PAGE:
Chemical Sciences: A Manual for CSIR-UGC National Eligibility Test for Lectureship and JRF/Faraday cup

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A Faraday cup is a metal (conductive) cup designed to catch charged particles in vacuum. The resulting current can be measured and used to determine the number of ions or electrons hitting the cup.[1] The Faraday cup is named after Michael Faraday who first theorized ions around 1830.

How it works[edit]

When a beam or packet of Ions hits the metal it gains a small net charge while the ions are neutralized. The metal can then be discharged to measure a small current equivalent to the number of impinging ions. Essentially the faraday cup is part of a circuit where ions are the charge carriers in vacuum and the faraday cup is the interface to the solid metal where electrons act as the charge carriers (as in most circuits). By measuring the electrical current (the number of electrons flowing through the circuit per second) in the metal part of the circuit the number of charges being carried by the ions in the vacuum part of the circuit can be determined. For a continuous ion beam of ions (each with a single charge)

Faraday cup with an electron-suppressor plate in front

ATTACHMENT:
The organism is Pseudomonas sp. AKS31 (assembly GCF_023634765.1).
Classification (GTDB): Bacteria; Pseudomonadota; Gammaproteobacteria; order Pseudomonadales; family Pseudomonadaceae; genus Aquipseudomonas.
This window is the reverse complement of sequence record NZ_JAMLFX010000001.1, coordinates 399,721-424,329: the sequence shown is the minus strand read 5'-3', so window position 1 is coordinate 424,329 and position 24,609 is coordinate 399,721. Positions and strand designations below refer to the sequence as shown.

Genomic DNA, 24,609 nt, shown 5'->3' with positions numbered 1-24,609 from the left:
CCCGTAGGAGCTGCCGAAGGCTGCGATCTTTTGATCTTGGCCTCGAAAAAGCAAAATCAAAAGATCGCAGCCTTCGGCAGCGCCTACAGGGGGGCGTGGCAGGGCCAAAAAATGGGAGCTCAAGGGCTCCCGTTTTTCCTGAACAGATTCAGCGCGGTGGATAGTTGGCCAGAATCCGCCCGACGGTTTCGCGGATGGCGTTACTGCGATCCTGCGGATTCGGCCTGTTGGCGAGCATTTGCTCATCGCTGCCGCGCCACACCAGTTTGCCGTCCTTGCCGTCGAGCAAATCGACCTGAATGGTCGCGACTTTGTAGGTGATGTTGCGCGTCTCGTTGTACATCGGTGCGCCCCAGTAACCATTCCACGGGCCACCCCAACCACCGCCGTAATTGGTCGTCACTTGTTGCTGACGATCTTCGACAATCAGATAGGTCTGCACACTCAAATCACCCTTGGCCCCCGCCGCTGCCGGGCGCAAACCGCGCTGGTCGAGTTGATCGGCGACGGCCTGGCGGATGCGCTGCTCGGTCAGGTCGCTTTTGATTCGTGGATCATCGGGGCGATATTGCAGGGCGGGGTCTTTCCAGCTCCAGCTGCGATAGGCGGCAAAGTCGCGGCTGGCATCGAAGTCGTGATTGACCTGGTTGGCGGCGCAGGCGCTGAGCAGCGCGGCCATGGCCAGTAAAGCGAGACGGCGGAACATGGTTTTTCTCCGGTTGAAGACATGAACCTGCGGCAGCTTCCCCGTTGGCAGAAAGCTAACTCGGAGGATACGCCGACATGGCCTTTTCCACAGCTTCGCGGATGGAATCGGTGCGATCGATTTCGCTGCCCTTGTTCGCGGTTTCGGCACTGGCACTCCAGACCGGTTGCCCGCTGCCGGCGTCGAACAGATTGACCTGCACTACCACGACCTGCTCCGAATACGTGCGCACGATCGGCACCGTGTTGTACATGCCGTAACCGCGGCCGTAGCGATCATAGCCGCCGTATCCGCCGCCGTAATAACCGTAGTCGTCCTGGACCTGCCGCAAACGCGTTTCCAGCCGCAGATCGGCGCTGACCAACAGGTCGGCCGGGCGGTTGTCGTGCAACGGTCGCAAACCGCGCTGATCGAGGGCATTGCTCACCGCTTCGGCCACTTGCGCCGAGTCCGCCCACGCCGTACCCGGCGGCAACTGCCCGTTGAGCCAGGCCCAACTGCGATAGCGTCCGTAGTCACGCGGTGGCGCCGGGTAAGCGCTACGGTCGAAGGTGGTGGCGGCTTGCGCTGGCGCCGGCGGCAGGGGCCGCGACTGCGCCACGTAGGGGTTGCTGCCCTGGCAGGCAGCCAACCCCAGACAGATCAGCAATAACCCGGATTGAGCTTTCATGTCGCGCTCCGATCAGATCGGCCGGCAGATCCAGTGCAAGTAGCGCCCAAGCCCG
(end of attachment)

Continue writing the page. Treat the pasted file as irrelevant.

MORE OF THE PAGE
\frac {N}{t} = \frac {I}{e}

where N is the number of ions observed in a time t (in seconds), I is the measured current (in amperes) and e is the elementary charge (about 1.60 × 10−19 C). Thus, a measured current of one nanoamp (10−9 A) corresponds to about 6 billion ions striking the faraday cup each second.

Similarly, a Faraday cup can act as a collector for electrons in a vacuum (for instance from an electron beam). In this case electrons simply hit the metal plate/cup and a current is produced. Faraday cups are not as sensitive as electron multiplier detectors, but are highly regarded for accuracy because of the direct relation between the measured current and number of ions.

Error sources[edit]

The counting of charges collected per unit time is impacted by two error sources: 1) the emission of low-energy secondary electrons from the surface struck by the incident charge and 2) backscattering (~180 degree scattering) of the incident particle, which causes it to leave the collecting surface, at least temporarily. Especially with electrons, it is fundamentally impossible to distinguish between a fresh new incident electron and one that has been backscattered or even a fast secondary electron.

References[edit]

  1. Brown, K. L.; G. W. Tautfest (September 1956). "Faraday-Cup Monitors for High-Energy Electron Beams" (PDF). Review of Scientific Instruments 27 (9): 696–702. doi:10.1063/1.1715674. http://scitation.aip.org/getpdf/servlet/GetPDFServlet?filetype=pdf&id=RSINAK000027000009000696000001&idtype=cvips&prog=normal. Retrieved 2007-09-13.